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dc.contributor.authorJonsson, Bror
dc.contributor.authorJonsson, Nina
dc.contributor.authorHansen, Michael M.
dc.description.abstractEnvironmental factors influencing parents or offspring during embryogenesis can have knock-on effects at later life stages of the offspring. These effects may prepare the progeny for conditions that they may encounter as larvae, juveniles, and/or adults. Here, we give examples on how knock-on effects of temperature and predator cues can affect phenotypes of fish, amphibians, and reptiles. Such effects are best described in reptiles, but are generally widespread among ectotherms. Most of the species are oviparous with egg incubation outside the mother’s body. The eggs can be exposed to highly different and variable environmental conditions, and developmental plasticity may help offspring cope with influences they may encounter at a later stage, e.g., whether the habitat will be warmer or colder and/or safer or riskier than what they a priori are adapted for. Knock-on effects can be considered a subset of phenotypically plastic responses. They can be instantaneous or delayed, have a physiological foundation, and can be manifested as temperature-dependent sex determination and changes in morphological, physiological, lifehistory, and behavioral characters. They are often, but not exclusively, assumed evolutionarily favorable, particularly beneficial for invasive species and during periods of rapidly changing environments. However, although several studies suggest that plasticity in some cases increases survival and reproductive success, the fitness gain is still virtually untested. It is assumed that epigenetic mechanisms, such as DNA methylation and histone modifications, could ultimately be important components of molecular mechanisms that allow early perceived cues to be expressed at a later stage in life. Although some empirical cases support this, evidence is still mostly circumstantial. Future research should investigate mechanisms and fitness effects of early environmental stimuli. These effects are important for the ecology of species and should be taken into account in experiments on ecological effects of environmental variables. This is of particular interest today because of climate change and increasing anthropogenic habitat alterations. adaptive programming, embryonic influences, environmental sex determination, epigenetic mechanisms, oviparous vertebrates, phenotypic plasticity, predator effects, thermal effectsen_US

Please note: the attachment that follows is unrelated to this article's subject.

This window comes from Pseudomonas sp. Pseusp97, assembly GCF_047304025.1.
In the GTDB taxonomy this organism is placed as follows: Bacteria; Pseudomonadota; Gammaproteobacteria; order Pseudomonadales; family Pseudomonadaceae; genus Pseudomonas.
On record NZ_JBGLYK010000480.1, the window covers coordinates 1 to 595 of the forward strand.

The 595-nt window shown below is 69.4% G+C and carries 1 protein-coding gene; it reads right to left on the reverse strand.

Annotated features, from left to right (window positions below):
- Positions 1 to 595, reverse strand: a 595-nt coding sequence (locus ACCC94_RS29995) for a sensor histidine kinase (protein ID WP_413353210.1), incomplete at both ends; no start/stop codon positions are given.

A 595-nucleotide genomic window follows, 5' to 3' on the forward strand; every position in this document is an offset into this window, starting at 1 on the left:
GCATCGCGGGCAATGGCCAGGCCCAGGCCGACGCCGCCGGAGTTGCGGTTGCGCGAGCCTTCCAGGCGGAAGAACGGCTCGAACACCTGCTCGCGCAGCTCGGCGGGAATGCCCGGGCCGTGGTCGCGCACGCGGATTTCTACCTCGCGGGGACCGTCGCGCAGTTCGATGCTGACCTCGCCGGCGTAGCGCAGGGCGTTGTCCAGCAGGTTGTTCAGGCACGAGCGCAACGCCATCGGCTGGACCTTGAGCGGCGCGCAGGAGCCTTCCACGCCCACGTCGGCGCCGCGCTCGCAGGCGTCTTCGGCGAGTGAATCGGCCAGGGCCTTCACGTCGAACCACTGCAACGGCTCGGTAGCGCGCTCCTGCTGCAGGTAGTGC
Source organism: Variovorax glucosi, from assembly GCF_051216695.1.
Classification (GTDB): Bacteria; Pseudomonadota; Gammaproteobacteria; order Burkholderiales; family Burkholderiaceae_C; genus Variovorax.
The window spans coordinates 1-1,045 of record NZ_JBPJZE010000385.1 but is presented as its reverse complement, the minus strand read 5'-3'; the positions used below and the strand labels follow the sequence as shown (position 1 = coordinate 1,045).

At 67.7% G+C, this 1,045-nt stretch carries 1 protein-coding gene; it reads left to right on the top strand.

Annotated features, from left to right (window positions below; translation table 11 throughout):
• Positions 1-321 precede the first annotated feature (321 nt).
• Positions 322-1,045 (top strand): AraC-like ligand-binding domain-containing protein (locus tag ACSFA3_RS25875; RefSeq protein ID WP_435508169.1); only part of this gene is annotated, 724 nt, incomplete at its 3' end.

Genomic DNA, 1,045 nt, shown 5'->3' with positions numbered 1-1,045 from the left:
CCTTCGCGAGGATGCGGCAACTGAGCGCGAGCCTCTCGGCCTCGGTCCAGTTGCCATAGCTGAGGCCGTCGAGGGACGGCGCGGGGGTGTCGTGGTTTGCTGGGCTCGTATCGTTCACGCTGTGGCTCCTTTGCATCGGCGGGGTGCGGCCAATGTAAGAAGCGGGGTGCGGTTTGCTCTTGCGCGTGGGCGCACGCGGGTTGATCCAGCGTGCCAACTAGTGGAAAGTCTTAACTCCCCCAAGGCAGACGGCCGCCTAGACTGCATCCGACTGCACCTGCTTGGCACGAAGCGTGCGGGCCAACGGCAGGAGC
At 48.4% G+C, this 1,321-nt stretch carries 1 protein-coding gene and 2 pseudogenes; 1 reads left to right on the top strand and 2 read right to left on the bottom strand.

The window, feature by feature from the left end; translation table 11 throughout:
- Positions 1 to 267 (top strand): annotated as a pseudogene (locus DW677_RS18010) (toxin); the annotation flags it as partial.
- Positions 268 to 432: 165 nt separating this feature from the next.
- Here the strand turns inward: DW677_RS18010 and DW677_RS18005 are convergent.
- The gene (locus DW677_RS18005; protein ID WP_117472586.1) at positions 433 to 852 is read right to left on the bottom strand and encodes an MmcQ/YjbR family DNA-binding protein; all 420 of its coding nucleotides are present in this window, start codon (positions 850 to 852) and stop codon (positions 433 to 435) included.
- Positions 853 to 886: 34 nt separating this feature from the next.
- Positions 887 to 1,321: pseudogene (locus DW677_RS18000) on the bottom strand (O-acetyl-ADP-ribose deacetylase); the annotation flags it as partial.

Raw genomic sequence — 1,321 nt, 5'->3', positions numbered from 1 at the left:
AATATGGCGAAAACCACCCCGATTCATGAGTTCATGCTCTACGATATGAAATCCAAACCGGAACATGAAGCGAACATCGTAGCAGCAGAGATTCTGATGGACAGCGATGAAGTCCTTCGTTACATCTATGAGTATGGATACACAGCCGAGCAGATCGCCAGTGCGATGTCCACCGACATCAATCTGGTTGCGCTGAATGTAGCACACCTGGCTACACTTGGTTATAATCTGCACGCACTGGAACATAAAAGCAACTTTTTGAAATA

dc.rightsNavngivelse-Ikkekommersiell 4.0 Internasjonal*
dc.subjectadaptive programmingen_US
dc.subjectembryonic influencesen_US
dc.subjectenvironmental sex determinationen_US
dc.subjectepigenetic mechanismsen_US
dc.subjectoviparous vertebratesen_US
dc.subjectphenotypic plasticityen_US
dc.subjectpredator effectsen_US
dc.subjectthermal effectsen_US
dc.titleKnock-on effects of environmental influences during embryonic development of ecothermic vertebratesen_US
dc.title.alternativeKnock-on effects of environmental influences during embryonic development of ecothermic vertebratesen_US
dc.typePeer revieweden_US
dc.typeJournal articleen_US
dc.rights.holder© 2022 The University of Chicago. cc-by-ncen_US
dc.subject.nsiVDP::Zoologiske og botaniske fag: 480en_US
dc.subject.nsiVDP::Zoology and botany: 480en_US
dc.source.journalThe Quarterly review of biologyen_US

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Navngivelse-Ikkekommersiell 4.0 Internasjonal
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